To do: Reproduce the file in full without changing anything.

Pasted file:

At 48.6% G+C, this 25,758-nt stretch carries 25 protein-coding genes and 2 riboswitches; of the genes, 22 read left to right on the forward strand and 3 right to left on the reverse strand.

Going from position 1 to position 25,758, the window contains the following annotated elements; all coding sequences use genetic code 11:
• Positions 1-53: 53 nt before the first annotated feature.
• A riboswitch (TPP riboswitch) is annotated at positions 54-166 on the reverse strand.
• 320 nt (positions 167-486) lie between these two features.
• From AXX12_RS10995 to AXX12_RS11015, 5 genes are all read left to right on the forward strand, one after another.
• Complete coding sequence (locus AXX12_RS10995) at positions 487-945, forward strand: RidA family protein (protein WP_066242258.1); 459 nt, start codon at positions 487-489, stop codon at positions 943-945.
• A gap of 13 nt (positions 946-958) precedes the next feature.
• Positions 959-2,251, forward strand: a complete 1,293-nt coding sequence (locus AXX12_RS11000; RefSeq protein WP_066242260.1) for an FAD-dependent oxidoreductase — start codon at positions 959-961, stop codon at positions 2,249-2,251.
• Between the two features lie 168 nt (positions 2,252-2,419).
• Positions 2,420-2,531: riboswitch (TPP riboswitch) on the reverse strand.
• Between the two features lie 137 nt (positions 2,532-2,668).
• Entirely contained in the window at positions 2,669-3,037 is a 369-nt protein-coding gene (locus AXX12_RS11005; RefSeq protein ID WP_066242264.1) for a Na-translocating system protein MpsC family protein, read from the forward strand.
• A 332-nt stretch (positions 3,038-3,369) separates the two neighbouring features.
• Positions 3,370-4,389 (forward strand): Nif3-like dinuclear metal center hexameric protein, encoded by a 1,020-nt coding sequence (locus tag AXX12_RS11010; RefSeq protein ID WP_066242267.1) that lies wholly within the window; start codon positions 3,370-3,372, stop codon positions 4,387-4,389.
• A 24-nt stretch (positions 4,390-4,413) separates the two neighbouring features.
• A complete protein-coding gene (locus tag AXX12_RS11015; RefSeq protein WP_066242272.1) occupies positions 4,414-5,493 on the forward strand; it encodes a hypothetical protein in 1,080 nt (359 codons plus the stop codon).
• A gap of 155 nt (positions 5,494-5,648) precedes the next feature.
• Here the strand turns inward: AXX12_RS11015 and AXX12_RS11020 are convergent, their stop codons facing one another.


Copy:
At 48.6% G+C, this 25,758-nt stretch carries 25 protein-coding genes and 2 riboswitches; of the genes, 22 read left to right on the forward strand and 3 right to left on the reverse strand.

Going from position 1 to position 25,758, the window contains the following annotated elements; all coding sequences use genetic code 11:
• Positions 1-53: 53 nt before the first annotated feature.
• A riboswitch (TPP riboswitch) is annotated at positions 54-166 on the reverse strand.
• 320 nt (positions 167-486) lie between these two features.
• From AXX12_RS10995 to AXX12_RS11015, 5 genes are all read left to right on the forward strand, one after another.
• Complete coding sequence (locus AXX12_RS10995) at positions 487-945, forward strand: RidA family protein (protein WP_066242258.1); 459 nt, start codon at positions 487-489, stop codon at positions 943-945.
• A gap of 13 nt (positions 946-958) precedes the next feature.
• Positions 959-2,251, forward strand: a complete 1,293-nt coding sequence (locus AXX12_RS11000; RefSeq protein WP_066242260.1) for an FAD-dependent oxidoreductase — start codon at positions 959-961, stop codon at positions 2,249-2,251.
• Between the two features lie 168 nt (positions 2,252-2,419).
• Positions 2,420-2,531: riboswitch (TPP riboswitch) on the reverse strand.
• Between the two features lie 137 nt (positions 2,532-2,668).
• Entirely contained in the window at positions 2,669-3,037 is a 369-nt protein-coding gene (locus AXX12_RS11005; RefSeq protein ID WP_066242264.1) for a Na-translocating system protein MpsC family protein, read from the forward strand.
• A 332-nt stretch (positions 3,038-3,369) separates the two neighbouring features.
• Positions 3,370-4,389 (forward strand): Nif3-like dinuclear metal center hexameric protein, encoded by a 1,020-nt coding sequence (locus tag AXX12_RS11010; RefSeq protein ID WP_066242267.1) that lies wholly within the window; start codon positions 3,370-3,372, stop codon positions 4,387-4,389.
• A 24-nt stretch (positions 4,390-4,413) separates the two neighbouring features.
• A complete protein-coding gene (locus tag AXX12_RS11015; RefSeq protein WP_066242272.1) occupies positions 4,414-5,493 on the forward strand; it encodes a hypothetical protein in 1,080 nt (359 codons plus the stop codon).
• A gap of 155 nt (positions 5,494-5,648) precedes the next feature.
• Here the strand turns inward: AXX12_RS11015 and AXX12_RS11020 are convergent, their stop codons facing one another.